Let me hasten to say, however, that underutilization of the CBI is not simply a product of the structural problems of the initiative, but is symptomatic of the chronic under-utilisation by regional firms of current trade agreements in place between CARICOM and its trade partners. This speaks to wider structural issues prohibiting regional exporters from converting market access into market penetration. For one, navigating the myriad of requirements for exporting to the US under the CBI and other trade preference programmes is not easy for businesses, especially MSMEs which lack scale and have limited resources to interpret and meet the legal and other requirements under these arrangements.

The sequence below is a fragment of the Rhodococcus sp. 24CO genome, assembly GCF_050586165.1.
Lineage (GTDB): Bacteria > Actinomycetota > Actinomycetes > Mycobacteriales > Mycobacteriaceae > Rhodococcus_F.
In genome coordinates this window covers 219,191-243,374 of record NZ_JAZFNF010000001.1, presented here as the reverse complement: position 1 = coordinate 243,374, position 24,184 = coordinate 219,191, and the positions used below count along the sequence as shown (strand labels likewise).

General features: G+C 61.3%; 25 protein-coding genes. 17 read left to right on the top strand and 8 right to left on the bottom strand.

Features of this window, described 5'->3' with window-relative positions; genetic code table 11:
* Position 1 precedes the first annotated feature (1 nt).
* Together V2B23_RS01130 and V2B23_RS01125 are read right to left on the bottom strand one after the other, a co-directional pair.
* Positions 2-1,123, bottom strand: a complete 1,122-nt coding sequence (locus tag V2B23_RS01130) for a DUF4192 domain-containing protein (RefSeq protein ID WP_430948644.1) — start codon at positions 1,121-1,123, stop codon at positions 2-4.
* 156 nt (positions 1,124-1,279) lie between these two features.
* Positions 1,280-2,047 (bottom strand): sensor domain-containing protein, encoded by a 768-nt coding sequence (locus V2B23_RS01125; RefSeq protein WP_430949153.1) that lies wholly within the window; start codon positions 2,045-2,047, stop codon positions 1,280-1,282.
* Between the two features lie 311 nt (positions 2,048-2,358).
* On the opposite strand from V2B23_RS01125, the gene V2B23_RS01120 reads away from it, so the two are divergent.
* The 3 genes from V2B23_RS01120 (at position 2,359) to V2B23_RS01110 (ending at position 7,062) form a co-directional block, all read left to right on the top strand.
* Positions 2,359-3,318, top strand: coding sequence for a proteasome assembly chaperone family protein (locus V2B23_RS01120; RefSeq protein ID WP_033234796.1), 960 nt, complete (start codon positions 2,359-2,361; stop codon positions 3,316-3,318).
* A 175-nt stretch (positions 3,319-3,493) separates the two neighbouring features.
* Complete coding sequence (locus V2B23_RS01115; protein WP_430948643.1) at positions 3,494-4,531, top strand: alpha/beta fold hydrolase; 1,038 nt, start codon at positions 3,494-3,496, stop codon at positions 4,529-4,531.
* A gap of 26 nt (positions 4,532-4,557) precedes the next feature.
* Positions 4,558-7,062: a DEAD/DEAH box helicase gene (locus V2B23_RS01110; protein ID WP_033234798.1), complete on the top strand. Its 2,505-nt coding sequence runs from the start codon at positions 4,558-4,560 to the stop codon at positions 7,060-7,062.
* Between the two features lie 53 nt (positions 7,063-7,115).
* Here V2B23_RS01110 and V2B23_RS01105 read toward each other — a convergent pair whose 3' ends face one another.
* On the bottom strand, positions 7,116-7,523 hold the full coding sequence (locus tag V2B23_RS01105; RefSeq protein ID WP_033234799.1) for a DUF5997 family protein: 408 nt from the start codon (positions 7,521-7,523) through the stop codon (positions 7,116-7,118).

Beyond CBI: Options for Future CARICOM-US Trading Relations

Given the CBI’s inherent structural problems and the possible political headwinds which may face the CBTPA’s renewal, CARICOM should seriously consider options beyond the CBI for its future trading relations with its most important partner.

An appropriate policy response should be evidence-based, that is, backed by sound data, as well as broad-based stakeholder consultations on the way forward. However, at least four options are readily apparent.

  • Trading under WTO MFN conditions

This is not an attractive (or real) option for CARICOM countries as it would result in regional exporters paying WTO Most Favoured Nation (MFN) rates for goods currently benefiting from CBI tariff preferences, thereby reducing what little margin of competitiveness they currently enjoy in the US market.